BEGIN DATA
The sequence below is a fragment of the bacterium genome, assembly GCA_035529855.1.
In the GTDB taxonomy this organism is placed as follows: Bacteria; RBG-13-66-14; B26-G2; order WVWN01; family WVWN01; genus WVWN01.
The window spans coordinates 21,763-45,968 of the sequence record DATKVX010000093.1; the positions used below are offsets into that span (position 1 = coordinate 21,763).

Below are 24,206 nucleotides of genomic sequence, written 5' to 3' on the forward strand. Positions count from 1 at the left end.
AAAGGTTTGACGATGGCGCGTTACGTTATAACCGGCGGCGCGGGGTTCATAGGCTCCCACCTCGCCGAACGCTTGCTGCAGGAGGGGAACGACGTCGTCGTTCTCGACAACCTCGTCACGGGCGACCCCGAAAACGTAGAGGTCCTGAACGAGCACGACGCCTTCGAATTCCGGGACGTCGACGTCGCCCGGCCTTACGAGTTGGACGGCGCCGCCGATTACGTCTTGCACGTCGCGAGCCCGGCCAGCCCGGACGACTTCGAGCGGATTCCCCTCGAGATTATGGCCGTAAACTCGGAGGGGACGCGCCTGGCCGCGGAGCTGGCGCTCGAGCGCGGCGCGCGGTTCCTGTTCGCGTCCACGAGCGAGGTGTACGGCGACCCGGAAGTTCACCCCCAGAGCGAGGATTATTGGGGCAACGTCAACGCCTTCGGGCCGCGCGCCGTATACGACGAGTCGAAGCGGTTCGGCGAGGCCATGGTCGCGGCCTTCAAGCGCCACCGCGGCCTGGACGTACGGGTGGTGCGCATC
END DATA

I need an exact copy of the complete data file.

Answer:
The sequence below is a fragment of the bacterium genome, assembly GCA_035529855.1.
In the GTDB taxonomy this organism is placed as follows: Bacteria; RBG-13-66-14; B26-G2; order WVWN01; family WVWN01; genus WVWN01.
The window spans coordinates 21,763-45,968 of the sequence record DATKVX010000093.1; the positions used below are offsets into that span (position 1 = coordinate 21,763).

Below are 24,206 nucleotides of genomic sequence, written 5' to 3' on the forward strand. Positions count from 1 at the left end.
AAAGGTTTGACGATGGCGCGTTACGTTATAACCGGCGGCGCGGGGTTCATAGGCTCCCACCTCGCCGAACGCTTGCTGCAGGAGGGGAACGACGTCGTCGTTCTCGACAACCTCGTCACGGGCGACCCCGAAAACGTAGAGGTCCTGAACGAGCACGACGCCTTCGAATTCCGGGACGTCGACGTCGCCCGGCCTTACGAGTTGGACGGCGCCGCCGATTACGTCTTGCACGTCGCGAGCCCGGCCAGCCCGGACGACTTCGAGCGGATTCCCCTCGAGATTATGGCCGTAAACTCGGAGGGGACGCGCCTGGCCGCGGAGCTGGCGCTCGAGCGCGGCGCGCGGTTCCTGTTCGCGTCCACGAGCGAGGTGTACGGCGACCCGGAAGTTCACCCCCAGAGCGAGGATTATTGGGGCAACGTCAACGCCTTCGGGCCGCGCGCCGTATACGACGAGTCGAAGCGGTTCGGCGAGGCCATGGTCGCGGCCTTCAAGCGCCACCGCGGCCTGGACGTACGGGTGGTGCGCATC